A Gold Coast man has described the moment he claims he freed himself from a crocodile after prying open "its jaws around my head" during a snorkelling excursion on Saturday.
Marcus McGowan, 51, was in the water approximately 40 kilometres off the Cape York Coast in Queensland, enjoying a stay at an eco-resort in the far north of the country, when the saltwater crocodile approached him from behind and attacked.
"I thought it was a shark but when I reached up I realised it was a crocodile," he said in a statement released by the Cairns and Hinterland Hospital and Health Service.
"I was able to lever its jaws open just far enough to get my head out."
After freeing his head from the crocodile's jaws the animal attempted to attack Marcus again and the snorkeler pushed it away with his right hand which was then bitten by the approximately six-foot-long animal.
The group in the water, including Marcus and his wife, all managed to swim safely to the boat where he received first aid treatment while the crew rushed back to shore.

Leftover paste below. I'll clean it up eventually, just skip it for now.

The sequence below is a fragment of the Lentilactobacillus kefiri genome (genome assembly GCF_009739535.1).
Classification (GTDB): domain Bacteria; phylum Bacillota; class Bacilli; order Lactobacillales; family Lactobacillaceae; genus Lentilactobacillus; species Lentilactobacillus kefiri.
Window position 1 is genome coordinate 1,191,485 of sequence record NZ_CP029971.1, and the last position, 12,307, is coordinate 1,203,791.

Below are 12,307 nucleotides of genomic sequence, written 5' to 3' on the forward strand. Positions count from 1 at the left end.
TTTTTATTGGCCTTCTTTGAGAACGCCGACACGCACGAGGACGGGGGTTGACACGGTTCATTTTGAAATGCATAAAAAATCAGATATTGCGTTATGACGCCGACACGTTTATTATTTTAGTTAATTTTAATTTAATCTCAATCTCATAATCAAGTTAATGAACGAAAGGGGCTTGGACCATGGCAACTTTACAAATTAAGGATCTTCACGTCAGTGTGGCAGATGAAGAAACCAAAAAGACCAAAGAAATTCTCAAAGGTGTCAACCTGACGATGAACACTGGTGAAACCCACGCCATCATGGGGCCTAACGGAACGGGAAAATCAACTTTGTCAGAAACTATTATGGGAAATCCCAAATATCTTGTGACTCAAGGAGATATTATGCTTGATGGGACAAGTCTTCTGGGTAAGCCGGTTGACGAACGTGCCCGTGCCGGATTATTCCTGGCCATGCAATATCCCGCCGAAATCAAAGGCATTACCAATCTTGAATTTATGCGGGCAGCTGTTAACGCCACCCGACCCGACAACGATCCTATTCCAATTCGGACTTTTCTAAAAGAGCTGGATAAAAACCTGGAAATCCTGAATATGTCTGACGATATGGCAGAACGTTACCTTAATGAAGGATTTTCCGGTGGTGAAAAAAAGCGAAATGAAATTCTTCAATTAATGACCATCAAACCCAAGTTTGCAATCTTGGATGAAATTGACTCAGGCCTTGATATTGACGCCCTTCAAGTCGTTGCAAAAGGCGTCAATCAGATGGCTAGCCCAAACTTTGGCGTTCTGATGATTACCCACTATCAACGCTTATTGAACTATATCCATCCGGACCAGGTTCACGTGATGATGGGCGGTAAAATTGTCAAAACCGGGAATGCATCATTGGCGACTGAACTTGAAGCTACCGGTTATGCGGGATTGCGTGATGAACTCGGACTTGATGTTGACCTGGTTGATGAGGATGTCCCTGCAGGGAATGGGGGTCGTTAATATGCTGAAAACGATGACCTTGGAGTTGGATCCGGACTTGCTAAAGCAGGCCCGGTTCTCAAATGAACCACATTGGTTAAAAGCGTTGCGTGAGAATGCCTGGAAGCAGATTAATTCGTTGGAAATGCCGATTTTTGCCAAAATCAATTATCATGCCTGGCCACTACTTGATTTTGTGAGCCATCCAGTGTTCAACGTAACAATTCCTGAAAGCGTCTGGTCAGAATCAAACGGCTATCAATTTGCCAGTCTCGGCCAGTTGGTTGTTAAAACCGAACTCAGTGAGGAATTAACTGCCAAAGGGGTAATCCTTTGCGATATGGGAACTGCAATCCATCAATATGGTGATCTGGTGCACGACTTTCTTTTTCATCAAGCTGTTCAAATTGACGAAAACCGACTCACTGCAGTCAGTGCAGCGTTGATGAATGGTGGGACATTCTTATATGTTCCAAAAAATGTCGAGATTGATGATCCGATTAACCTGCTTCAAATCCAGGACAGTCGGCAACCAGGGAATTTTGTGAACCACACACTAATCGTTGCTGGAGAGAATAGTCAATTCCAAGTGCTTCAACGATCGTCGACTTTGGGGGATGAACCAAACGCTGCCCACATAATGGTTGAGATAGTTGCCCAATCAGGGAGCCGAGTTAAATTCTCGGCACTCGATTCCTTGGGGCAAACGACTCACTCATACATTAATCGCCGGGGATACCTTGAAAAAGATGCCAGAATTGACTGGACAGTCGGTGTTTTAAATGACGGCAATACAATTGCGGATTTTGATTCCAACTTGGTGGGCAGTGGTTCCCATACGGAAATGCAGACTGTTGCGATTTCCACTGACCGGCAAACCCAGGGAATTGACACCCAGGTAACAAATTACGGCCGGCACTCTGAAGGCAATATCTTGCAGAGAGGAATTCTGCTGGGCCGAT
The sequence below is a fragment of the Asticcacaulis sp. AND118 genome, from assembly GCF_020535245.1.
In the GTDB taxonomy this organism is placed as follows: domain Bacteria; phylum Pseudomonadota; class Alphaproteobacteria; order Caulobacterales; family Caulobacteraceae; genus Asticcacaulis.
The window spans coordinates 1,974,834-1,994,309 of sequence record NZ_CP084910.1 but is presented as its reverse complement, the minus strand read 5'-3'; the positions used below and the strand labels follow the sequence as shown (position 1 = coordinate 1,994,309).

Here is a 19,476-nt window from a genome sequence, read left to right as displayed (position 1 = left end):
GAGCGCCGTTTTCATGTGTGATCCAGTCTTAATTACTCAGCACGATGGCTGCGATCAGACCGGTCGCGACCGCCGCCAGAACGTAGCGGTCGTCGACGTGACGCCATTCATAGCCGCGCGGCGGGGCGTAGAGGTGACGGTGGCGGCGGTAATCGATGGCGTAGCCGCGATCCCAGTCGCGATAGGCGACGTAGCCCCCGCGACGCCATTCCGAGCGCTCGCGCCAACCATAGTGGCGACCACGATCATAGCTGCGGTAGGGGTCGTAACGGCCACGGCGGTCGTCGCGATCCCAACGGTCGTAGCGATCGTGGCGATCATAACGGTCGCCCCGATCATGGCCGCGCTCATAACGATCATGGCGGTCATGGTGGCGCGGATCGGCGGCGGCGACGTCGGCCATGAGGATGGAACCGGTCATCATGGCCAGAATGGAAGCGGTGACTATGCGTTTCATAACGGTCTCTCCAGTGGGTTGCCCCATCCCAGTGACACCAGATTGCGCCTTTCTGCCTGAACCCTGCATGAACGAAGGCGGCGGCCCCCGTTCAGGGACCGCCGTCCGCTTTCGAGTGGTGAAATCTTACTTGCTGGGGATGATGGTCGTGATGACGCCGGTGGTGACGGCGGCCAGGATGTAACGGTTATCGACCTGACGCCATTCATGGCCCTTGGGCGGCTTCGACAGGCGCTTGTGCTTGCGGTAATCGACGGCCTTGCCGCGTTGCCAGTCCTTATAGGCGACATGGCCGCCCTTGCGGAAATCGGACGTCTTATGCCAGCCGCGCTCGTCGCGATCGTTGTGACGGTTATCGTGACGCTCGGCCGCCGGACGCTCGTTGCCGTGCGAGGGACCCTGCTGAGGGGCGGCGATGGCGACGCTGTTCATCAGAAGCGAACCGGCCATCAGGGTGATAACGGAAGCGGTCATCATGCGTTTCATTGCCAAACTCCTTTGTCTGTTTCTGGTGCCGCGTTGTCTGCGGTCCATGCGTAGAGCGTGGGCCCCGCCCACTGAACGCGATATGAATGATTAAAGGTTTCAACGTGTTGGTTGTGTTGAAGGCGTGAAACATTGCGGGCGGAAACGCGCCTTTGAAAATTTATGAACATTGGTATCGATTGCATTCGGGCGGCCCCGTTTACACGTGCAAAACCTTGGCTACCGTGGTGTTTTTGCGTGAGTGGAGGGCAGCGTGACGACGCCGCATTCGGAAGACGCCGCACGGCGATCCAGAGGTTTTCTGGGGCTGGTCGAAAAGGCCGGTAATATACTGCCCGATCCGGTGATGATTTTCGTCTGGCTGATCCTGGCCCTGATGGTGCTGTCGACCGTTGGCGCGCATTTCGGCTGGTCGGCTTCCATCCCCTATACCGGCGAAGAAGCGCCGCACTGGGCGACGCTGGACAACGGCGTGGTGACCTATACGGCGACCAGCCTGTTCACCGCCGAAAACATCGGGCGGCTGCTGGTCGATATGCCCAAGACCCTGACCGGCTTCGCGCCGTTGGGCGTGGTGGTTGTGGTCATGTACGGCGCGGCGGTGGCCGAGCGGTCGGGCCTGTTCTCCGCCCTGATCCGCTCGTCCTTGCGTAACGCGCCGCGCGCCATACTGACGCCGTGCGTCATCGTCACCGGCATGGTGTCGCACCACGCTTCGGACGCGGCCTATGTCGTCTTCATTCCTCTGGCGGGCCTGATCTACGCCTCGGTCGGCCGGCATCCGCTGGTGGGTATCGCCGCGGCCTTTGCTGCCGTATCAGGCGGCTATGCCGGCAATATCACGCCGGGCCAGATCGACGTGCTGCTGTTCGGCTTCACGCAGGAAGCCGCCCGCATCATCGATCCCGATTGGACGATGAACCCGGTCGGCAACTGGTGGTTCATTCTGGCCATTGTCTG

Following the attack he was taken back to Haggerstone Island where he was flown to Thursday Island Hospital before the Royal Flying Doctor service transported him to a hospital in Cairns on Sunday, 7News reported.
Snorkelling victim is 'grateful it was me'
Reflecting on the attack from hospital, Marcus said he was "grateful" the crocodile targeted him rather than the children or other members of the group he was with on the excursion.
"I was simply in the wrong place, at the wrong time," he said.
"[I] understand that when you enter the marine environment, you are entering territory that belongs to potentially dangerous animals, such as sharks and crocodiles."
The 51-year-old suffered scalp lacerations and puncture wounds to his head and hand, the Cairns Post reports.
This incident comes several years after another man who was attacked by a crocodile in far north Queensland was able to pry open the animal's jaws and free himself, with the 44-year-old sustaining similar injuries to his hand and head.
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